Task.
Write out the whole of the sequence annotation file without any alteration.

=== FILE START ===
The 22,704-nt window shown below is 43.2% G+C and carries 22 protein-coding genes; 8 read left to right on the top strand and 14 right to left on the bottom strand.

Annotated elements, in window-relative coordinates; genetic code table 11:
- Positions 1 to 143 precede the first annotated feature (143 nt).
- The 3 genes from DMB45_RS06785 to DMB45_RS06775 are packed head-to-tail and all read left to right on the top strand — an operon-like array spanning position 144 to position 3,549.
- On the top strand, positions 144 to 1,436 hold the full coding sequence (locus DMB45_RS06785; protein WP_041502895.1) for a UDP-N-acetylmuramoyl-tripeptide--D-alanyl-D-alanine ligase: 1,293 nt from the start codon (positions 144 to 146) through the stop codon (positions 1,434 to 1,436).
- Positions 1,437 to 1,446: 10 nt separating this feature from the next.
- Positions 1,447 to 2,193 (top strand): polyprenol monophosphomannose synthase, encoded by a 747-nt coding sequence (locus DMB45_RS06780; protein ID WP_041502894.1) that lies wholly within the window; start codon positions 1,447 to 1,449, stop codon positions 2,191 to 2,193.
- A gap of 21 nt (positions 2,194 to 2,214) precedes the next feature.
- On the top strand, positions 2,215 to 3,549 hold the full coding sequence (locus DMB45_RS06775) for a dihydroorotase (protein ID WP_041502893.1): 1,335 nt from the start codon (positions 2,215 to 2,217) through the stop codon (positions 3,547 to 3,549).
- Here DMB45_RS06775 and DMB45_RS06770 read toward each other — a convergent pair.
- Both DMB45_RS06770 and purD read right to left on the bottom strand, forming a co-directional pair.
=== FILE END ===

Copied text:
The 22,704-nt window shown below is 43.2% G+C and carries 22 protein-coding genes; 8 read left to right on the top strand and 14 right to left on the bottom strand.

Annotated elements, in window-relative coordinates; genetic code table 11:
- Positions 1 to 143 precede the first annotated feature (143 nt).
- The 3 genes from DMB45_RS06785 to DMB45_RS06775 are packed head-to-tail and all read left to right on the top strand — an operon-like array spanning position 144 to position 3,549.
- On the top strand, positions 144 to 1,436 hold the full coding sequence (locus DMB45_RS06785; protein WP_041502895.1) for a UDP-N-acetylmuramoyl-tripeptide--D-alanyl-D-alanine ligase: 1,293 nt from the start codon (positions 144 to 146) through the stop codon (positions 1,434 to 1,436).
- Positions 1,437 to 1,446: 10 nt separating this feature from the next.
- Positions 1,447 to 2,193 (top strand): polyprenol monophosphomannose synthase, encoded by a 747-nt coding sequence (locus DMB45_RS06780; protein ID WP_041502894.1) that lies wholly within the window; start codon positions 1,447 to 1,449, stop codon positions 2,191 to 2,193.
- A gap of 21 nt (positions 2,194 to 2,214) precedes the next feature.
- On the top strand, positions 2,215 to 3,549 hold the full coding sequence (locus DMB45_RS06775) for a dihydroorotase (protein ID WP_041502893.1): 1,335 nt from the start codon (positions 2,215 to 2,217) through the stop codon (positions 3,547 to 3,549).
- Here DMB45_RS06775 and DMB45_RS06770 read toward each other — a convergent pair.
- Both DMB45_RS06770 and purD read right to left on the bottom strand, forming a co-directional pair.